Changes coming to Illinois GED tests - Quincy News, Weather, Sports, and Radio

Changes coming to Illinois GED tests


The clock is ticking for thousands of people working towards their GED.

A new version of the test will be launched nationwide in January, and if students haven't passed all five parts by then, they'll have to start over.

The tests will be on computers and the cost will more than double to $120.

Officials say these and other changes may make it more difficult for students trying to advance their education.

Shenita Brown says she's studying hard everyday to make sure she's prepared for the GED test.

Brown says getting her GED is important to her entire family, so she can have a brighter future for her and her six kids.

"I need a better job. I need a better education," said Brown.

But the clock is running out for students like Brown.

Students must pass all five parts of the test before 2014 or they will lose all the credit they have earned.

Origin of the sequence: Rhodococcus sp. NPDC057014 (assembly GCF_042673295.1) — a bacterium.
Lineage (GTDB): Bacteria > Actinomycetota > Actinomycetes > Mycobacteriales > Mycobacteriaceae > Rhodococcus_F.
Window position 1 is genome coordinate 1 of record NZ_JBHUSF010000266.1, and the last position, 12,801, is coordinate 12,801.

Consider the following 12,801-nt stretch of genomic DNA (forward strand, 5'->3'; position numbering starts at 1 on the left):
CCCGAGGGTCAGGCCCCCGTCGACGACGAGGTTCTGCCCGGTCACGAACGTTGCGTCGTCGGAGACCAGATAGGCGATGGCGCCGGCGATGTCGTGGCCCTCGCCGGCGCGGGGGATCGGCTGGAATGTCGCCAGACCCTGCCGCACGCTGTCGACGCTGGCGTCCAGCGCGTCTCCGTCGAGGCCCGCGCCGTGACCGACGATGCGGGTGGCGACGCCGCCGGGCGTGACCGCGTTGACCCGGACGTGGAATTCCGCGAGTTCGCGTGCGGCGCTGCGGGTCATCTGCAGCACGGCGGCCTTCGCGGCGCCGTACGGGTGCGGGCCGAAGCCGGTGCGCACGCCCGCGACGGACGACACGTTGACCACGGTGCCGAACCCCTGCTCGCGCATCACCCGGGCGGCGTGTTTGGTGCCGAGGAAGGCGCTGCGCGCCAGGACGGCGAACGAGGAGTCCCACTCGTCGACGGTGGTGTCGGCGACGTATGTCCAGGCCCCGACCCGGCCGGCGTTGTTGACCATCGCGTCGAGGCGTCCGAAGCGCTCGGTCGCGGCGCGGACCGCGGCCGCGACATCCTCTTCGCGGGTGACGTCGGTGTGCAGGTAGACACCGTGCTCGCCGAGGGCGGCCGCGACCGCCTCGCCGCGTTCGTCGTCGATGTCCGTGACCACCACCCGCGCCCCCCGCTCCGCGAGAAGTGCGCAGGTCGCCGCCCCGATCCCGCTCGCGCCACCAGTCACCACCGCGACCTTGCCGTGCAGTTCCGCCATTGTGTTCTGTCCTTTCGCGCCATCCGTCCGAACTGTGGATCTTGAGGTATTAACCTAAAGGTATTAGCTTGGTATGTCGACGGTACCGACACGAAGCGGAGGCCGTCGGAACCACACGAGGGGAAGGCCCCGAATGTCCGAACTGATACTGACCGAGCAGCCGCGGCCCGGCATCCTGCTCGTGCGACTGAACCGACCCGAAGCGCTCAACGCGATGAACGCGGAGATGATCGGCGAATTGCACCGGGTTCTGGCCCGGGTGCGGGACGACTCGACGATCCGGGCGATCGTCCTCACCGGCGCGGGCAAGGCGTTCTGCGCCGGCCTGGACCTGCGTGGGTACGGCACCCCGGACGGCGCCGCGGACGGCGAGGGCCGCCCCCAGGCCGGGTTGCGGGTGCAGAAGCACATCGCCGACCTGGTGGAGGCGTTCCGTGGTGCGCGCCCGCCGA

John Wood Community College Coordinator of Adult Education Monica Foster says those people need to work faster to ensure they don't have to start from scratch.

"It would be to their advantage to finish that up by the end of the year or those scores expire and they'll have to start over," said Foster.

Foster says another reason people might want to step it into gear is because the new test could be more challenging because it will be more aligned with the Common Core Standards.

"We do anticipate it will be a little more rigorous and it will be computer-based which will be a new thing for some of our students as well," said Foster.

Brown started working towards her GED just two weeks ago, but says she's hitting the fast track.

"I don't think I'll be waiting for January to test. I'm going to test this year," said Brown.

One thing Brown says she knows for sure...

"I'm not quitting," said Brown.

For more information on how to enroll in GED preparation courses, go to

John Wood Community College teaches the GED classes, and the Adams/Pike Regional Office of Education provides the testing.  When the tests move to computers, then the testing site will move to the ROE office in the Adams County courthouse.

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